Caimito is a tree with a spreading
crown, growing to a height of 15 meters. Branches are numerous and slender, the
young tips are copper-colored and covered with appressed hairs. Leaves are leathery,
ovate or oblong, 7.5 to 13 centimeters long, pointed at the tip, blunt or rounded at the base and covered underneath with silky,
golden-brown, soft hairs. Flowers are purplish-white, small and clustered
in the axils of leaves, with 5 sepals, and a tubular corolla with 5 lobes. Fruit is large and rounded, 6 to 10 centimeters in
diameter, shiny and smooth, purplish or light-green skin, with a
translucent whitish or purplish, soft pulp surrounding flattened seeds about
1 to 1.5 centimeters long. The flesh, contains a small amount of milky juice, is somewhat fibrous, sweet, mild and pleasant tasting.
- Cultivated for its edible
fruit and as an ornamental tree.
- Recently introduced from tropical America.
- Seed contains saponin,
0.19%; pouterin, 0.0037%; a bitter principle (lucumin), 1.2%; a fixed oil, 6.6%; and dextrose, 2.4%.
- Leaves contain an amorphous bitter principle, some alkaloids, and no
- Bark is rich in tannin.
- Analysis for volatile constituents yielded 104 compounds in the aroma concentrate. Major constituents were: (E)-2-hexenal, 1-hexanol, limonene, linalool, α-copaene and hexadecanoic acid. (8)
- Seed is tonic, diuretic and febrifuge.
- Pectoral, tonic, stimulant.
Seeds, leaves, bark, fruit.
• In Mexico, decoction
of the bark given for dysentery.
• In Costa Rica, infusion of bark is tonic and refreshing.
• Tonic: Infusion of the bark is tonic and refreshing.
• Latex is used for abscesses.
• Dried latex used as antihelminthic.
• In some countries, the fruit is used for diabetes.
• Bitter seed sometimes used as tonic, for diarrhea and fevers.
• Fruit eaten for inflammation in laryngitis and pneumonia.
• Used for diabetes.
• Decoction used for angina.
• In the Ivory Coast, decoction of leaves used for hypertension. Leaf decoction also used for diabetes.
• In Venezuela, unripe fruit used
for intestinal problems.
• In Puerto Rico, fruit used in treatment of diabetes.
• Decoction of bark used as tonic and stimulant; used for diarrhea,
dysentery, hemorrhages and treatment of gonorrhea.
• Cubans in Miami reported to use
the leaf decoction for cancer treatment.
• In Brazil, bark latex used resolutive on abscesses;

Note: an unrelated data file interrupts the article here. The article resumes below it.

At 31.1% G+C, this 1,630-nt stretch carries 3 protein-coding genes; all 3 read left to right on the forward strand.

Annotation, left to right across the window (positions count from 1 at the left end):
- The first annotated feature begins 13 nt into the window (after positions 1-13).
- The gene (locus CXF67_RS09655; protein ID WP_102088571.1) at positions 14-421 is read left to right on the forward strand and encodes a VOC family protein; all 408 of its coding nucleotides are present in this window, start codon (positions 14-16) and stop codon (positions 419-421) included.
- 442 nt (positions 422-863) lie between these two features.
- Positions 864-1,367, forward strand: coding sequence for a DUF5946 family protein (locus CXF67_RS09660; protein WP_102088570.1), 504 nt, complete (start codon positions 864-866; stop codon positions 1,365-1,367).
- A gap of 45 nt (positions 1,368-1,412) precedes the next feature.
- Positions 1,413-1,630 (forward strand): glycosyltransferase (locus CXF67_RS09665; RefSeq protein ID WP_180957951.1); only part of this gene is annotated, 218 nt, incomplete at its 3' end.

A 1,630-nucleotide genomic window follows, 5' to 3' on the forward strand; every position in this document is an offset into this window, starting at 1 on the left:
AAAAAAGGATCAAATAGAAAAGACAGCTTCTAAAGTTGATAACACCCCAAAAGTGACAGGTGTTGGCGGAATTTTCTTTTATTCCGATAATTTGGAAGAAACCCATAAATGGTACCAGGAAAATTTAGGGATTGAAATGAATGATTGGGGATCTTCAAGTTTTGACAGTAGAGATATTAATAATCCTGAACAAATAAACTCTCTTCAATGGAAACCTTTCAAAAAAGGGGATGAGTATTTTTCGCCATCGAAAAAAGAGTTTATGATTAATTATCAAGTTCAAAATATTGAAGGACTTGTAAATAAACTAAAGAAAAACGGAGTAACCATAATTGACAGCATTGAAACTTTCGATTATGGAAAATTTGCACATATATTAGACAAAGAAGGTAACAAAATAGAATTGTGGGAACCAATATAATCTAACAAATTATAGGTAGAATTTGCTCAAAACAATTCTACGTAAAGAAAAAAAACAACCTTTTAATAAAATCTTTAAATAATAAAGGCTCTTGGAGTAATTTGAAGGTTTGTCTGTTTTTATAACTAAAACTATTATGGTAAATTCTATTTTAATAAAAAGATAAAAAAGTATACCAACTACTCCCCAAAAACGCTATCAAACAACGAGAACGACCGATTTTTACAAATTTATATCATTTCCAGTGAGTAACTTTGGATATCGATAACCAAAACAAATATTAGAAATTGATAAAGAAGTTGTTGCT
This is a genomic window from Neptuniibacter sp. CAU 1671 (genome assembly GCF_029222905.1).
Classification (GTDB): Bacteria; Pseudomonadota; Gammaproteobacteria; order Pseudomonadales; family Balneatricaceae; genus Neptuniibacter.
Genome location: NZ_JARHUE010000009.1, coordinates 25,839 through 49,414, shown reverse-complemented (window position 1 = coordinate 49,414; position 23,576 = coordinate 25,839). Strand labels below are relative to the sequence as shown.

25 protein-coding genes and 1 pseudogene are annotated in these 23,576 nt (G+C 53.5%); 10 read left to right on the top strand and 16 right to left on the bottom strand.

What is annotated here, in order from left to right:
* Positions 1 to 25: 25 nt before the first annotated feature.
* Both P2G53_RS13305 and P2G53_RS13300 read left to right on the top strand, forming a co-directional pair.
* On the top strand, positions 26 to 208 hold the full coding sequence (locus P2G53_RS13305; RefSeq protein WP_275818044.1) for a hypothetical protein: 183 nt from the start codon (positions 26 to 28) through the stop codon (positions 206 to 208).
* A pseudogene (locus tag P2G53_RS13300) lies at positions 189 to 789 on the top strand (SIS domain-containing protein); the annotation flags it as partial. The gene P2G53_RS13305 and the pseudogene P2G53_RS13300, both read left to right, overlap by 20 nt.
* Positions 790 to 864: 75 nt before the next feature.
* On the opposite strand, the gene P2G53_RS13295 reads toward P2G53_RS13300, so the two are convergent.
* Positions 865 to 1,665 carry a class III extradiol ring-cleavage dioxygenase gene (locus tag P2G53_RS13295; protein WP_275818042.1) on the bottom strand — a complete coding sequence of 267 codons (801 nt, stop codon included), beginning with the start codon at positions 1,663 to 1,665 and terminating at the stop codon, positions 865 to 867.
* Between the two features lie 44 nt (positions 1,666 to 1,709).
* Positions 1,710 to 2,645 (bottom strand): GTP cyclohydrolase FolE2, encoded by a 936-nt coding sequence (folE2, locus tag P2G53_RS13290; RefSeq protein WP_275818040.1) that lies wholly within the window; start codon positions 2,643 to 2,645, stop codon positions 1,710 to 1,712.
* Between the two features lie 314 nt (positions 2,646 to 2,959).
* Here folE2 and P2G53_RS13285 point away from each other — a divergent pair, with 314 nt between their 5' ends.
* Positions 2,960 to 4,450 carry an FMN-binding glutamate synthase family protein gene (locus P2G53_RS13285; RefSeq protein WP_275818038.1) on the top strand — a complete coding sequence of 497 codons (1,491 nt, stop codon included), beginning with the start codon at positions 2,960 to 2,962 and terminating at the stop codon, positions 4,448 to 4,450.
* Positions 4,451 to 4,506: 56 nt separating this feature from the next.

and as a potent vermifuge when dried and powdered.
• Polyphenolic Antioxidants:
Polyphenolic Antioxidants from the Fruits of Chrysophyllum cainito:
A study on fruit extracts yielded nine known phenolic antioxidants. (2)
• Anthocyanin Antiioxidant: Study of extracts of 12 edible fruits showed nine to exhibit
high antioxidant activity; C cainito yielded cyanidin-3-O-ß-glucopyranoside,
an anthocyanin antioxidant. (3)
• Vasorelaxant: A preliminary
study on the relaxant effect of the crude extract and fractions of the
bark of Chrysophyllum cainito L. in isolated rat thoracic aorta:
Methanolic bark extract study on rats showed vasorelaxant activity on
the smooth muscle. (5)
• Lectin Activity: Plant
samples of 178 species and 62 families were studied for lectin activity.
Potent lectins possessing more than 100,000 unites per gram were found
in the fruits extracts of C arabica and Chrysophyllum cainito. (4)
• Antidiabetic Activity / Leaves: Study of the aqueous decoction of C cainito leaves showed hypoglycemic activity at doses of ≥ 20 g/l. From 30 g/l, the plant would exert a toxic effect. The hypoglycemic effect was mainly attributed to alkaloids, sterols, or triterpenes. (6)
• Hypotensive Effect: Phytochemical study attributes the hypotensive effect flavonoids with vasodilation effect and inhibition of adrenergic receptors. (7)
• Glue Effect: Study explored the potential of star apple extract as glue. Results showed the glue from the star apple extract can be used as a substitute for commercial glue. (12)
- Cultivated for its edible fruit.
- Seasonal market produce.
- Tinctures of bark, leaves and fruits in the cybermarket.